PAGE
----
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The Writer as Reviewer; The Writer Reviewed

Sunoasis continues its long climb up to respectability. I was contacted by a publicist for the Carnegie Mellon University Press asking if I would review two new books of fiction they are publishing. If Sunoasis has that much credibility with a decent university I couldn't say anything but yes.

Some of those reviews are here if you're interested.

Reviewing is both an intelligent act and one useful in the marketing side of the writing business. The writer is a reviewer but there comes a time when she wants to be reviewed.

The reviewers job is simply to experience the work as best she can and then write honestly about what "comes up." Do that fairly, honestly, with intelligence, and you can be a decent reviewer.

Reviewing often has a reputation as being a slightly corrupt enterprise, especially in old literary cultures like Great Britain.

But in America, where everyone is slightly naive and democratic, the reviews tend to be earnest and sincere. In America the attitude is, "will this book make me do what I want to do better?"

There is hardly any opinion about the literary merits of a book.

Just as in writing the admonition is to read and read more, so too with reviewing it is necessary to read that which fascinates you and then go review books written on subjects that fascinate.

Editors run reviews because they see it as part of the journalistic function to separate the wheat from the chaff. The editor also knows that people hate making decisions and want other people to do it for them.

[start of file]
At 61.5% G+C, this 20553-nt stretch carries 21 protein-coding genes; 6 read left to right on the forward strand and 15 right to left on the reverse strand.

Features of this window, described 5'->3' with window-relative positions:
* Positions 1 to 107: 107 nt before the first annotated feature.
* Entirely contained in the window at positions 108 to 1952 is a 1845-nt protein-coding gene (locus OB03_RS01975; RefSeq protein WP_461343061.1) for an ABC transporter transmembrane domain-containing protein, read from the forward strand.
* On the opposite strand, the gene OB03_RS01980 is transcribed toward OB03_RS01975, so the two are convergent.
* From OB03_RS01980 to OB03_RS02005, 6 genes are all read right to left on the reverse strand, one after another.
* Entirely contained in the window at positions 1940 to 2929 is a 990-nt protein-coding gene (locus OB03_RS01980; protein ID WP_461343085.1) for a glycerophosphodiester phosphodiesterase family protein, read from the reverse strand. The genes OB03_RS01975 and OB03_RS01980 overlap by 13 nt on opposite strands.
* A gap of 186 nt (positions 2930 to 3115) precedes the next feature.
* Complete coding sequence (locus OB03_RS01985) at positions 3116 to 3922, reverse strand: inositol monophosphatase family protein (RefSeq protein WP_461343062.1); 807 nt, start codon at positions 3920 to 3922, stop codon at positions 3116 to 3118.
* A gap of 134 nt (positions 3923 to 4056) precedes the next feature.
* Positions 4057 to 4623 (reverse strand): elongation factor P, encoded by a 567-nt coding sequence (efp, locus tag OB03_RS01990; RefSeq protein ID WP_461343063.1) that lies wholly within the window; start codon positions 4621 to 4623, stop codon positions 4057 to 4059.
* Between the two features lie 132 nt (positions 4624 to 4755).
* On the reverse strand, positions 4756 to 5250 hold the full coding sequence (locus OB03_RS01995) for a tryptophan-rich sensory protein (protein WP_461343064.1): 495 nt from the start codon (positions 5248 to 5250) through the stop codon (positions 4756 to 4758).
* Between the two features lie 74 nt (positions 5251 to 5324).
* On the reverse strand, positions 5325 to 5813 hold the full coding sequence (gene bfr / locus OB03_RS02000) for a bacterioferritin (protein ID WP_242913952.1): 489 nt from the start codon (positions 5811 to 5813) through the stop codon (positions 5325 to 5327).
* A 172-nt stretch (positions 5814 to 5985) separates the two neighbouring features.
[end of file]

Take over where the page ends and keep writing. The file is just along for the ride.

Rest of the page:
According to Scott Pack, writing in the Bookseller, "Book reviews should inspire reading. They should excite, stimulate, agitate and empower readers to discover new books and avoid bad ones. They should turn you on to undiscovered authors, prompt you into finally reading the writer you have never quite got round to, and make you wonder at the world of delights that remain unread."

Who needs book reviews? How about academics, students, consumers, people who read for pleasure, parents, professionals in technical arenas, and certainly librarians.

First law of the reviewer: "Trust the tale not the tale-teller."

Book reviewing is one of the keystones that holds the literary system together. It necessitates a kind of rare honesty. After reading a reviewer do a hatchet job on some poor guy's work you think more about what is wrong with the reviewer than with the work under review.

>>>>>>>Y e a h,  b u t   i s n ' t   b o o k   r e v i e w i n g   d e a d?<<<<<

In the past reviewers have made a decent living in large-circulation publications such as newspapers and magazines. As with many other aspects of the literary system it is being challenged by the internet.

"Book criticism is an increasingly endangered beat in a chain-dominated newspaper industry," says Kevin Berger of Slate. "Its pleasures are too quirky and cerebral to fit newspapers' marketing formulas."

Reviewing, in my opinion, is a professional obligation. Poets should review poets, novelists should review novelists, journalists should review books that journalists write. Lawyers should review books written by lawyers, school superintendents should review books by school superintendents and down the line.

In doing so the professional or knowledgeable amateur undercuts the vapid press release put out by pure marketing types that undermines the credibility of language. Book reviews build up a credible foundation that is useful to many types of people.

We all know the internet is a great catalyst for change. It has two large impacts on book reviewing. One is the tsunami of information that people can tap into and get substantial opinions about books, beliefs, ballet and everything else. Why one opinion about a book? Why not a dozen from both known and obscure sources?

And people chat on the beast. They discuss and recommend. If you are in a community of chatters a recommendation can sometimes be more potent than a review.

Damian Horner, a freelance marketing consultant, has termed it a new "recommendation model." He points out the arrival of focus groups, bloggers, and reading groups coming in to play a role in the new reviewing game.